Tackling data problems in PBC - an introduction
Chris Naylor, health policy researcher at The King’s Fund, outlines current problems with PBC data and the policy developments set to improve things
Chris Naylor, health policy researcher at The King's Fund, outlines current problems with PBC data and the policy developments set to improve things
If PBC is to be reinvigorated, data is a critical issue. Without usable, reliable, up-to-date information on local health needs, referrals and hospital activity, GPs and others are left commissioning in the dark. Our recent research suggests that many practice-based commissioners across the country are in just this situation.
Practice-based commissioners and PCT staff report that a lack of good quality data has been one of the most important barriers accounting for slow progress with PBC.
A number of distinct problems are common.
Data on referrals and hospital activity is often several months old by the time it has been cleaned and made available to GPs.
There have been concerns about the accuracy of hospital activity data and budgetary expenditure data, with some practice-based commissioners finding data provided by PCTs to be at variance with their own practice-level data.
Some practices believe their own data is more up to date and reliable, but commissioning plans based on such data are often not accepted by PCTs.
Limitations on data availability are only part of the problem. Practice-based commissioners also need the right analytical skills to use this data effectively. Some have complained that the training provided when new data systems have been introduced has not been adequate. There is, however, also the question of motivation. In some areas, PCT staff argue that data has been made available and adequate training provided, but that uptake of these systems remains low. This raises the question of how much enthusiasm there is in primary care for developing the necessary skills in data analysis.
Data problems – be they related to the availability of data, or to commissioners' ability or inclination to use it – have hampered PBC in various ways. First, the lack of good quality data has meant that in some cases PCTs have struggled to set and agree ‘fair' indicative budgets with practice-based commissioners – meaning PBC has fallen at the very first hurdle.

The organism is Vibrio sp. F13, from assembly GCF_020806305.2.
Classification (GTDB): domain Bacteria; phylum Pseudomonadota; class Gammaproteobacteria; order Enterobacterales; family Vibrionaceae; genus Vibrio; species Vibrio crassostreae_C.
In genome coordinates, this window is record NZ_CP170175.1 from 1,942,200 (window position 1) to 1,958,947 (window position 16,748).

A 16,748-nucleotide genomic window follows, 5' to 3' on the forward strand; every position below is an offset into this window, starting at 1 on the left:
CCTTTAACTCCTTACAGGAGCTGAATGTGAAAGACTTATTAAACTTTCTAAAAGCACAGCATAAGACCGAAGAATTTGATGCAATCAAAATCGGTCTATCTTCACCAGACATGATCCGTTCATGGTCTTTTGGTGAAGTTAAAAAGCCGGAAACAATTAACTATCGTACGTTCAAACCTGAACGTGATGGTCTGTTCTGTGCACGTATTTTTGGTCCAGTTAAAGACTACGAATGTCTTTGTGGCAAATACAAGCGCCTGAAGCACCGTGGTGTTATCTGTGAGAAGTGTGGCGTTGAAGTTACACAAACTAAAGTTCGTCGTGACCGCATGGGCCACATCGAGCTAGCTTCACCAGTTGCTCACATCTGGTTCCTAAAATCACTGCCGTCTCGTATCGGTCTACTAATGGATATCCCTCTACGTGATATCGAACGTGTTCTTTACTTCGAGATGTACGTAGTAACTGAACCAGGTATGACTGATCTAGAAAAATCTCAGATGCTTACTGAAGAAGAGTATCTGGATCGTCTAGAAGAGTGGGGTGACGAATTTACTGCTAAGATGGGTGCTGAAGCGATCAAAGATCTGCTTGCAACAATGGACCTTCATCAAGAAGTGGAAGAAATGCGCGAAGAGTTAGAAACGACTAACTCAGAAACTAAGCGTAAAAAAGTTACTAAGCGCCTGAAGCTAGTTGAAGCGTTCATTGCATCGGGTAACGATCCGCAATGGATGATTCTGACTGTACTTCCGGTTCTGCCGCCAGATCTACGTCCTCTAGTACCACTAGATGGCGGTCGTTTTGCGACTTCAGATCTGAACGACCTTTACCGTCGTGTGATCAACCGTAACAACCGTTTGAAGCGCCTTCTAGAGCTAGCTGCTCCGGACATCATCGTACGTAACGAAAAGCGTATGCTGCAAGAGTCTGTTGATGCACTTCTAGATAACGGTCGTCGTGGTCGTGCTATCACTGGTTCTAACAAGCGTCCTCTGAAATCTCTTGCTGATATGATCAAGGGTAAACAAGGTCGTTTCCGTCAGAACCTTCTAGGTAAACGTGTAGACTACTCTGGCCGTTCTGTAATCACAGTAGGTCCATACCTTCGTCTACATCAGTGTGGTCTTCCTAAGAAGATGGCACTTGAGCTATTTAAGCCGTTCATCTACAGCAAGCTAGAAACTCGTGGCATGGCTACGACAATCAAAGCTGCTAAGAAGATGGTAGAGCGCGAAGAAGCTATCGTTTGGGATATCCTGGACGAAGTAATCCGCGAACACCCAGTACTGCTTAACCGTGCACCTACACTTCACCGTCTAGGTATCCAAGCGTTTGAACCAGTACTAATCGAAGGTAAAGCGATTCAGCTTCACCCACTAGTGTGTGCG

Second, a lack of timely data has prevented commissioners from monitoring their performance against budget throughout the year. However, it should be noted that for some purposes data that is not current is still adequate.
Third, data problems seem to have exacerbated PCTs' institutional caution.
PCTs are unwilling to carry the financial risks associated with PBC business cases when these are not supported by robust data analysis – even when commissioning at the PCT level can be based on similarly unscientific practices.
Finally, disputes over data have had an adverse effect on working relations between PCTs and GPs. This partnership is the lynchpin of PBC, without which it is unlikely to succeed.
Although the problems with data in PBC are many, there are a number of policy developments that may help drive improvements. The Department of Health has announced its intention to use the World Class Commissioning assurance framework to hold PCTs to account for the quality of support provided to PBC groups – ‘including the quality and timeliness of data'.
It remains to be seen how powerful a lever this will be. The launch of the PBC development framework, through which commissioners and PCTs can appoint external agencies to provide support services, may also provide a mechanism for improving the availability and use of data at local level.
The most substantial policy input from the DH will come with the release of the PBC reinvigoration guidance, due soon.
It is to be hoped that addressing the data issues highlighted in this magazine forms a central part of the strategy, since it is not only PBC, but commissioning per se, that is dependent on high-quality data analysis.
Chris Naylor is co-author of The King's Fund report Practice-based commissioning. Reinvigorate, replace or abandon? November 2008Tackling data problems in PBC